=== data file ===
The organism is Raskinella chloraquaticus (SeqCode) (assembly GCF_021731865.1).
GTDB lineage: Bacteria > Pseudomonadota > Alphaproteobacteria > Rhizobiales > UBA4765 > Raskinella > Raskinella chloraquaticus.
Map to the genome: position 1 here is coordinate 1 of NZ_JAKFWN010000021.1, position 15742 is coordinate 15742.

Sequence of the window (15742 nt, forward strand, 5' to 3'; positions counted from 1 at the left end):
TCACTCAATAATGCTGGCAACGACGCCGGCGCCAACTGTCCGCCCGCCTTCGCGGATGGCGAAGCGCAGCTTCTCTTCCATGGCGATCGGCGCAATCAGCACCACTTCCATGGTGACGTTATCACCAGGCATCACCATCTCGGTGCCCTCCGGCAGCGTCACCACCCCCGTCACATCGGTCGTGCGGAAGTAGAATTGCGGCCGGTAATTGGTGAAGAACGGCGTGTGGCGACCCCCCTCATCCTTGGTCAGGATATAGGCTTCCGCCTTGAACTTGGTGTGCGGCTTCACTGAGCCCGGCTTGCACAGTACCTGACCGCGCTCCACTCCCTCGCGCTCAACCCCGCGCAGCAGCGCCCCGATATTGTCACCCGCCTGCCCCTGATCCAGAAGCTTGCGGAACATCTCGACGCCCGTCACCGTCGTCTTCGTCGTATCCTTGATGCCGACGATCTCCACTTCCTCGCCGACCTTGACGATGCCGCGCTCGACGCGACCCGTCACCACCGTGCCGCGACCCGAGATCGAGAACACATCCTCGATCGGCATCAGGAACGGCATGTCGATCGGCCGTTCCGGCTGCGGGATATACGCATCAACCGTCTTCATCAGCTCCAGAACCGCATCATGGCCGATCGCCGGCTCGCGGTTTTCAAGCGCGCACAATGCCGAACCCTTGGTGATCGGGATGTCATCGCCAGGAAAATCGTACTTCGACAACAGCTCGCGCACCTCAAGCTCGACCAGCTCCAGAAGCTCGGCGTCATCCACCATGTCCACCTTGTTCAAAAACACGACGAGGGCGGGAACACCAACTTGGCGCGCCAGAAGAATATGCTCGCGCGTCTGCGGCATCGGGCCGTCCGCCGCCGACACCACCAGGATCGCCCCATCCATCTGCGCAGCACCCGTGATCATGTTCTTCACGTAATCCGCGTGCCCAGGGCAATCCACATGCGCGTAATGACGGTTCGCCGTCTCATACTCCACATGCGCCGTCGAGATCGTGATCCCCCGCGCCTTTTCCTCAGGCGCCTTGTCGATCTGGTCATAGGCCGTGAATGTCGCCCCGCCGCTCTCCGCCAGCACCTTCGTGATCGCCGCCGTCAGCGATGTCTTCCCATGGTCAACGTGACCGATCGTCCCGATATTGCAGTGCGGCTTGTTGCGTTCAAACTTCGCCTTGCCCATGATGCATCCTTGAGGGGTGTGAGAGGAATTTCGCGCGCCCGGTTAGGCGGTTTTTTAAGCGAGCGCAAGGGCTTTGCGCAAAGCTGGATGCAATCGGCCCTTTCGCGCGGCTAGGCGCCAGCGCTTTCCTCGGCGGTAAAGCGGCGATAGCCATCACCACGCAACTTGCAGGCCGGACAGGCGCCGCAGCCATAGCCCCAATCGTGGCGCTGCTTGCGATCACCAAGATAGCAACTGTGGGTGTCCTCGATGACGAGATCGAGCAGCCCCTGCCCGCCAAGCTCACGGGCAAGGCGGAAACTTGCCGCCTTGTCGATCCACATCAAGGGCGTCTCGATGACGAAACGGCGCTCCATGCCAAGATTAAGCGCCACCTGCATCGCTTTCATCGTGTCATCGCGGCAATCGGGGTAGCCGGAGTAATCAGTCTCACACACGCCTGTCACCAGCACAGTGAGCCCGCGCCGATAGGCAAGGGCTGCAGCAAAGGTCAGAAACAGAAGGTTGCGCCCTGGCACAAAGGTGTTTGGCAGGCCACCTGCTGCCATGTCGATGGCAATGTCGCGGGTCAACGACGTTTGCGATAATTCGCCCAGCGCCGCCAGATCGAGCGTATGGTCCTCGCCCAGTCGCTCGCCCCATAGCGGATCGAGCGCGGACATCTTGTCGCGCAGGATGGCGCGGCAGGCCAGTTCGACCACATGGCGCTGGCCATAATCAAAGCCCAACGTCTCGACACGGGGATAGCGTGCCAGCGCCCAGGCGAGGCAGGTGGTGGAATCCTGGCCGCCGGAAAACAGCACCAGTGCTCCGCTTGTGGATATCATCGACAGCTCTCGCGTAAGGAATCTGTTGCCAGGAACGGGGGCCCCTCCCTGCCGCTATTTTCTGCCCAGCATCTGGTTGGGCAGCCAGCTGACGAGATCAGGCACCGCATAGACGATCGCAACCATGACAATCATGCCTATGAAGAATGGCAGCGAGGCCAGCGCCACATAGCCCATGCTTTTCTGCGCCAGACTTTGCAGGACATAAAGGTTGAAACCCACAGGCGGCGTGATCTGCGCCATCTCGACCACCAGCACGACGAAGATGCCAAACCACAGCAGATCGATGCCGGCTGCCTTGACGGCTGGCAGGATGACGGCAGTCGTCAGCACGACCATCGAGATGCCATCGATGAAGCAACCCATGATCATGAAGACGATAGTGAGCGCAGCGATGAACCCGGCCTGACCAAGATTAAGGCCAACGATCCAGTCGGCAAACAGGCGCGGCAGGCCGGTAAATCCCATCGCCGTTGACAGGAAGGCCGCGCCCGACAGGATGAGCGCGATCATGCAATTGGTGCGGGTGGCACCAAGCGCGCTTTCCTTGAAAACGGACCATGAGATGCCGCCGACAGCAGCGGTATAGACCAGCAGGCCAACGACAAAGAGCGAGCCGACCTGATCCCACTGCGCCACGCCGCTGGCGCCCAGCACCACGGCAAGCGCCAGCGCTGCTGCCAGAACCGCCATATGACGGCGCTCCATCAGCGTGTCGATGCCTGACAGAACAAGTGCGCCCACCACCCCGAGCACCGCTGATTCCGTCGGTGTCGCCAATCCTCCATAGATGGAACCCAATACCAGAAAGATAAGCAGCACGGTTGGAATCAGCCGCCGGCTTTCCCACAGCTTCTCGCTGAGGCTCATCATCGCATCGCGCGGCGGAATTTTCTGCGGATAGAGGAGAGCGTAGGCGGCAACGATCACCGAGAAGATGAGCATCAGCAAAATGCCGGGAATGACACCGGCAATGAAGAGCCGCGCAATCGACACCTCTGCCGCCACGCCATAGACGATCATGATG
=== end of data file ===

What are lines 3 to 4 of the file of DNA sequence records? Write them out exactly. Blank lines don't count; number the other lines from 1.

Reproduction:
Map to the genome: position 1 here is coordinate 1 of NZ_JAKFWN010000021.1, position 15742 is coordinate 15742.

Sequence of the window (15742 nt, forward strand, 5' to 3'; positions counted from 1 at the left end):